I ran across that same bit of information earlier this morning and found it informative.
I had an antenna that had no gain at all, except when two or more of them were stacked. It happened to be a horizontal/vertical antenna, so, based on the above link, maybe my antenna did have gain after all.
"... maybe my antenna did have gain after all."
Gain with respect to what reference?
Rich: "Gain with respect to what reference?"
I'm thinking back.
I do remember that I had a reference but am having trouble reassembling the experience...
My big problem here is memory. My guess might not be what really happened, so I'll say some words and hope to come close.
It was a part 15 certified transmitter, possibly a C.Crame FM first with it's own antenna fully extended... let's guess... vertically.
3-meters away was the spectrum analyzer and I made a note of the reading.
Then I minimized the telescopic antenna, ran a clip lead 2-inches to the center point of an L-shaped wire taped to the wall right at the elbow... what I call a "Mid-Fed L".
The reading at the analyzer was the same as the previous reading, which is my basis for saying "no gain".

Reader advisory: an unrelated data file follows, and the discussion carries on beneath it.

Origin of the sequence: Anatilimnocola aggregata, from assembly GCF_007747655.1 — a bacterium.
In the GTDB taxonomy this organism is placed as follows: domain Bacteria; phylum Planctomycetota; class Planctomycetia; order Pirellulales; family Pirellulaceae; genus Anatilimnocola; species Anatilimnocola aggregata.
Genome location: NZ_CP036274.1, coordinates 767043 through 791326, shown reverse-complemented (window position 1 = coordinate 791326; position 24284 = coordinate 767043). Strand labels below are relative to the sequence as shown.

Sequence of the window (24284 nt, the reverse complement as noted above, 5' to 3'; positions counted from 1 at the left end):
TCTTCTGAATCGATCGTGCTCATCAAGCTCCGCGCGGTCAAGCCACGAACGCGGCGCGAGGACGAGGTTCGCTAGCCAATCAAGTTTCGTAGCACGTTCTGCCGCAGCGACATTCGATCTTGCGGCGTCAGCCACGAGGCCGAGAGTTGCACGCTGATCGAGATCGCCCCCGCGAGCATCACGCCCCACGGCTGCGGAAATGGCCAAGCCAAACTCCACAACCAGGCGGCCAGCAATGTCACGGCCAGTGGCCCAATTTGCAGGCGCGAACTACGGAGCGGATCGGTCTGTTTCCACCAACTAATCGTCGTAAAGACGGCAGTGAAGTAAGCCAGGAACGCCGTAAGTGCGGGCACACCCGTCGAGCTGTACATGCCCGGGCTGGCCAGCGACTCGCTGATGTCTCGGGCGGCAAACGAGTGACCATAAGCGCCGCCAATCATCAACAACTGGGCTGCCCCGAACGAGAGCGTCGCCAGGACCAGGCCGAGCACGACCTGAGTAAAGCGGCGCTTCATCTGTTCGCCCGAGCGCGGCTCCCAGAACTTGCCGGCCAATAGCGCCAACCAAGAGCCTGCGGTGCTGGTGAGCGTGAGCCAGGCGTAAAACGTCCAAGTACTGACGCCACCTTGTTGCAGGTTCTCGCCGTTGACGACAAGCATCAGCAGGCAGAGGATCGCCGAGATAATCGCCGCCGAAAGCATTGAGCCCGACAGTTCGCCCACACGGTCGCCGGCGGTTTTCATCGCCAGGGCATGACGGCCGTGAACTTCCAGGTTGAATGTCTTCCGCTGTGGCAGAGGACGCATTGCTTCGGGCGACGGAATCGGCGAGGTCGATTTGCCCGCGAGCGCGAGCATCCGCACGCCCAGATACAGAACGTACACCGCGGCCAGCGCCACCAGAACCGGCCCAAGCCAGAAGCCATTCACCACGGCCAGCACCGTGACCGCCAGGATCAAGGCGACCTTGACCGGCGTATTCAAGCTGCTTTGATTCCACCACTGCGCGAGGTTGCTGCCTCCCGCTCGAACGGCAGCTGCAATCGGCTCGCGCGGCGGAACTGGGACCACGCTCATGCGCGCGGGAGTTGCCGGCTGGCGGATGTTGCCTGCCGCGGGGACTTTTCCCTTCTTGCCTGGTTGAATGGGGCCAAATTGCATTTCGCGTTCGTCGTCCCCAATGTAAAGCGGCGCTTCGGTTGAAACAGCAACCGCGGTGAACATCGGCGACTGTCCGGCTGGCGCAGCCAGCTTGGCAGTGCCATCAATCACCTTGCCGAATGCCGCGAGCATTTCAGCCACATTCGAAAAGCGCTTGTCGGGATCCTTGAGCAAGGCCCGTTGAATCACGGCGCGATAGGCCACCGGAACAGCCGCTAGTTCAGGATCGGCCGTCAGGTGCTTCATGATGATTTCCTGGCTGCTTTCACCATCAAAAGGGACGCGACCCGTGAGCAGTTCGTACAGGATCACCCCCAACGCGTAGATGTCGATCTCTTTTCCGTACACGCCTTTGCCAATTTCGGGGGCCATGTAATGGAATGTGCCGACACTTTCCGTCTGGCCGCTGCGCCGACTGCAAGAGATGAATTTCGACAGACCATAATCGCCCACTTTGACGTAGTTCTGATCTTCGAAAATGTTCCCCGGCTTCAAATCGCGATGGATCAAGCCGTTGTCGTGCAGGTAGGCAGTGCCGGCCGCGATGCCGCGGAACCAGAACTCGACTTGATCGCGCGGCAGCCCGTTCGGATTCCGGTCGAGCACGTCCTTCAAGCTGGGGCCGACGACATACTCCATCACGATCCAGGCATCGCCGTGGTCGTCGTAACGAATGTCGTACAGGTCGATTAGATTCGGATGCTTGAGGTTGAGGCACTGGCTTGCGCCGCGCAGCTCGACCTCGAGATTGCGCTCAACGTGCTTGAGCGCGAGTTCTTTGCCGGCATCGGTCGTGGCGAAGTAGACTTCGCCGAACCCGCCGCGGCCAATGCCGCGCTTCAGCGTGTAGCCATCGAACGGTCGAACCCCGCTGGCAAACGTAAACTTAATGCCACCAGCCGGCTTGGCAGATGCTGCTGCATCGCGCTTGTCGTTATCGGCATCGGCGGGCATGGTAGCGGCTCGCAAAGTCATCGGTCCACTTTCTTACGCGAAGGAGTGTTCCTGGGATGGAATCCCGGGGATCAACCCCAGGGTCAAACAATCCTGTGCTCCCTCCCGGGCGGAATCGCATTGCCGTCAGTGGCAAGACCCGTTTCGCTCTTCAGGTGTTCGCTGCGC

That's as good as I can do in reconstructing what happened.
... That's as good as I can do in reconstructing what happened.
Thanks, but do you suggest that your recollections actually prove your point(s) to those who read them?
Upon retrieving more of my antenna experiment memories from The Cloud I have restored more of it.
My testing went on around the same time as Tim's F.I.M. measurements of FM transmitters, which puts it in the summer of 2015. I posted liberally alongside Tim's frequent reports, therefore for anyone seeking details of results and discoveries it's only a few scrolls away.
Crossing Paths -- Right after writing the previous I find a new question from upriver where Rich resides: "...but do you suggest that your recollections actually prove your point(s) to those who read them?"
Carl's reply: Ask them.
Right after writing the previous I find a new question from upriver where Rich resides: "...but do you suggest that your recollections actually prove your point(s) to those who read them?"
I asked you.
Wouldn't you serve yourself better to the readers here to answer that question as it applied to you?
Why I was right apriori...
Rich asked whether THEY (the readers) could derive "proof" from whatever I said.
Directing Rich to "Ask them" couldn't have been more appropriate.
His saying "I asked you" risks short circuiting the conversation, in that my response fully honored Rich's having asked me.